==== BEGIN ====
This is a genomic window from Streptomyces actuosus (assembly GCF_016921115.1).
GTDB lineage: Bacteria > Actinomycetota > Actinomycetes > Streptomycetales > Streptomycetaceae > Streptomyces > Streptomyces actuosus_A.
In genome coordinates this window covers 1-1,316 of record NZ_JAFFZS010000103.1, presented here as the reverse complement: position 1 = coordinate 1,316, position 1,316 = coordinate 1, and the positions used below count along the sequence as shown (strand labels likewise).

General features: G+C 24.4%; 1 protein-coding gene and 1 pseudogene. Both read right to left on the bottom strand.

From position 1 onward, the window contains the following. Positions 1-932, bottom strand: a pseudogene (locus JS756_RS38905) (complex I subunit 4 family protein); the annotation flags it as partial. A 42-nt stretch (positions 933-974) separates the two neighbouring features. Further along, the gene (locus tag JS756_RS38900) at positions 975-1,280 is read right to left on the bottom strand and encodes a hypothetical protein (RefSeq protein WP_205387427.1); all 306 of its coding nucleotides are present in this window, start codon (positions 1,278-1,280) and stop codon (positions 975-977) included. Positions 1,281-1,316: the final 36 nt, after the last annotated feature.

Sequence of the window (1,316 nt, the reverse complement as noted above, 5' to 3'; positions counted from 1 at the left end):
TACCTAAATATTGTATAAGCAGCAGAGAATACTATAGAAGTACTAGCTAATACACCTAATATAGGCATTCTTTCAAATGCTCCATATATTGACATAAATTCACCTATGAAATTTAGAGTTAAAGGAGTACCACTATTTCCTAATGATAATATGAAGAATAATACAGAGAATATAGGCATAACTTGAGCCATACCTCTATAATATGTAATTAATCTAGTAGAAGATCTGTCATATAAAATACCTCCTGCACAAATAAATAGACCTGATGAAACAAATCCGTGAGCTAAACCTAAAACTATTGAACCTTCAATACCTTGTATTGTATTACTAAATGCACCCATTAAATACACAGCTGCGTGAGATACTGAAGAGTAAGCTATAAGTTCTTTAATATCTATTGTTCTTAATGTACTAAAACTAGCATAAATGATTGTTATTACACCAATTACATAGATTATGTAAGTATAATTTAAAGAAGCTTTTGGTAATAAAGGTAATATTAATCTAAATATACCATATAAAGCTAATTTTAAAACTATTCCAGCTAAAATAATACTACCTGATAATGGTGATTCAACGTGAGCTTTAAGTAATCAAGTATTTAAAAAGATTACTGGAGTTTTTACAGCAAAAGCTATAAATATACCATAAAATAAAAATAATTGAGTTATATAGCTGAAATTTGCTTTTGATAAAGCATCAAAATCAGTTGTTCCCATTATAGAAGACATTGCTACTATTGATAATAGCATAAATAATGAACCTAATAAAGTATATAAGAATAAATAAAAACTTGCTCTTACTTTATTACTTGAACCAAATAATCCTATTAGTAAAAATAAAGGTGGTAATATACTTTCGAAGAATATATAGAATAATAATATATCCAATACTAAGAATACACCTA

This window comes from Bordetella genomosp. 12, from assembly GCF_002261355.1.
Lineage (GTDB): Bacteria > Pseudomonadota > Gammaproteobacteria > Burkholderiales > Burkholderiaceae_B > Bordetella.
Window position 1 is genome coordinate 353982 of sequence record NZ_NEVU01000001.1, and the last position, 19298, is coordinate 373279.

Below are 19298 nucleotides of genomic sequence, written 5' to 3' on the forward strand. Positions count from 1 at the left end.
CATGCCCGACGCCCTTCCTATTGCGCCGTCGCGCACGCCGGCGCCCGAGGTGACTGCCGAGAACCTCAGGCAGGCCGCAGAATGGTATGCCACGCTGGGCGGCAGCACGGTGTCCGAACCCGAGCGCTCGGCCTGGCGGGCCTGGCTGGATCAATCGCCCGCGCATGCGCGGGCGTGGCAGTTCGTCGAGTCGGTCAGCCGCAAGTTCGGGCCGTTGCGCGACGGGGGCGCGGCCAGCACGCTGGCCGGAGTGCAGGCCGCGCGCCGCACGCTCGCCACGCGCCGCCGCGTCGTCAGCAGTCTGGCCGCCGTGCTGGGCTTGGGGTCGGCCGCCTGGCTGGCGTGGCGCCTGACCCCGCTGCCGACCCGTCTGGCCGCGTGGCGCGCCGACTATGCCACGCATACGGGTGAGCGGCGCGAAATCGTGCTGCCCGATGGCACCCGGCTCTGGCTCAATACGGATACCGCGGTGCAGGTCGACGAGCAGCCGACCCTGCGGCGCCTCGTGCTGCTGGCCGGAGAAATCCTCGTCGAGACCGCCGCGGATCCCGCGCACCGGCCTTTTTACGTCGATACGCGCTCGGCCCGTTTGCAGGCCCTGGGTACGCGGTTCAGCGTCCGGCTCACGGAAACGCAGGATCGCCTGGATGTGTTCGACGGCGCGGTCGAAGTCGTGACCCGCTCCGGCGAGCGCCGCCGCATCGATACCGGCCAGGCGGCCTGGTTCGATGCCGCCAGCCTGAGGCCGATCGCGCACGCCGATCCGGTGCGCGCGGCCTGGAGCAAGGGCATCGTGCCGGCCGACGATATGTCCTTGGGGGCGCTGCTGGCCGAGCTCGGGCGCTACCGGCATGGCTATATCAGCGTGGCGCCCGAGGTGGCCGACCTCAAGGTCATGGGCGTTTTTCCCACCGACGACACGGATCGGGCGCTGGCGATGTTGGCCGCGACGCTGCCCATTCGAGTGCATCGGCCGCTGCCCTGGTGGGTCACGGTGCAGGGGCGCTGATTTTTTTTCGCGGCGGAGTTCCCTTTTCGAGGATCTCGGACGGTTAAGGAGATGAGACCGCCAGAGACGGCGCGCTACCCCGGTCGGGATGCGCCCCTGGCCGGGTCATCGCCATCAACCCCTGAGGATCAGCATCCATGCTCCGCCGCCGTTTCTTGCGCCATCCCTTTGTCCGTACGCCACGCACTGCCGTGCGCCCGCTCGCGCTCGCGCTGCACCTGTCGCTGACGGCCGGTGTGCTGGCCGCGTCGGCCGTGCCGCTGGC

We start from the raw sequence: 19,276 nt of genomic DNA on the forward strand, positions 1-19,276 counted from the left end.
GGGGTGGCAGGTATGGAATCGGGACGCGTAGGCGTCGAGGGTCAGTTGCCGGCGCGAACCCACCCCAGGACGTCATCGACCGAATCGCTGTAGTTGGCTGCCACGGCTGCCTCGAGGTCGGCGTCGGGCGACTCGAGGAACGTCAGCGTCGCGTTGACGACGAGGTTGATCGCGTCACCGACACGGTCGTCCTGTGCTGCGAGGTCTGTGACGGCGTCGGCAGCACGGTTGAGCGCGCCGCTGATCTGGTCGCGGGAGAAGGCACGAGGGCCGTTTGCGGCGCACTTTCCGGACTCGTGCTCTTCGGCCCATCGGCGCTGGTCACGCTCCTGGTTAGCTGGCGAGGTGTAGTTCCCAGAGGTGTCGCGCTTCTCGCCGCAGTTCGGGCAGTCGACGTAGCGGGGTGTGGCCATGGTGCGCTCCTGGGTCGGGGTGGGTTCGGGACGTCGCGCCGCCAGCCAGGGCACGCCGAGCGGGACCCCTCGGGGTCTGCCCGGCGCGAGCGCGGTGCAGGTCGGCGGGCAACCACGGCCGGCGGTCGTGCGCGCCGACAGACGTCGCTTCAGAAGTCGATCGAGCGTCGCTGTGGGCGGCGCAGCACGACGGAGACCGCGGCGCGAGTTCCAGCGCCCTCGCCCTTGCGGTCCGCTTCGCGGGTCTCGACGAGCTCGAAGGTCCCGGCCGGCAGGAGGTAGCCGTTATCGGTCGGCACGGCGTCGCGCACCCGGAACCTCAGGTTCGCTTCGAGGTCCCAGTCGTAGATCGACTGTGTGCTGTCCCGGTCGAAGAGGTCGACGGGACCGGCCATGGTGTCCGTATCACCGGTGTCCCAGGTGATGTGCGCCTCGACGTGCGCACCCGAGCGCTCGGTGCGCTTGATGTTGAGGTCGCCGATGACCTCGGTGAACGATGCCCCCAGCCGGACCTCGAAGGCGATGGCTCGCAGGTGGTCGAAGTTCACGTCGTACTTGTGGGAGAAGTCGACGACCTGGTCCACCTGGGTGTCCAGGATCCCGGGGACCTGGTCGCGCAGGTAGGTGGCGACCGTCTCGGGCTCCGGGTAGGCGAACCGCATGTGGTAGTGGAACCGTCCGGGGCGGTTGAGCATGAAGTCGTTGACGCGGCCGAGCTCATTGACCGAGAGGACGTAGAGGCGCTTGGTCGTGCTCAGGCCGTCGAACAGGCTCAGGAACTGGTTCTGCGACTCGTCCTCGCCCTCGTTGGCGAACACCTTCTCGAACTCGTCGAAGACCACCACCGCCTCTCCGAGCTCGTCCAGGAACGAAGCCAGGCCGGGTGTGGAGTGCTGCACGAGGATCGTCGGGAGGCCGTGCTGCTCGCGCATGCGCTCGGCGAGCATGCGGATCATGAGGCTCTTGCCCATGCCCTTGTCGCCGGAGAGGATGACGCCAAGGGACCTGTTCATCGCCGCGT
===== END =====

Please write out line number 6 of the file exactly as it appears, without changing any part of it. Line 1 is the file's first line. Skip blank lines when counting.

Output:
Sequence of the window (1,316 nt, the reverse complement as noted above, 5' to 3'; positions counted from 1 at the left end):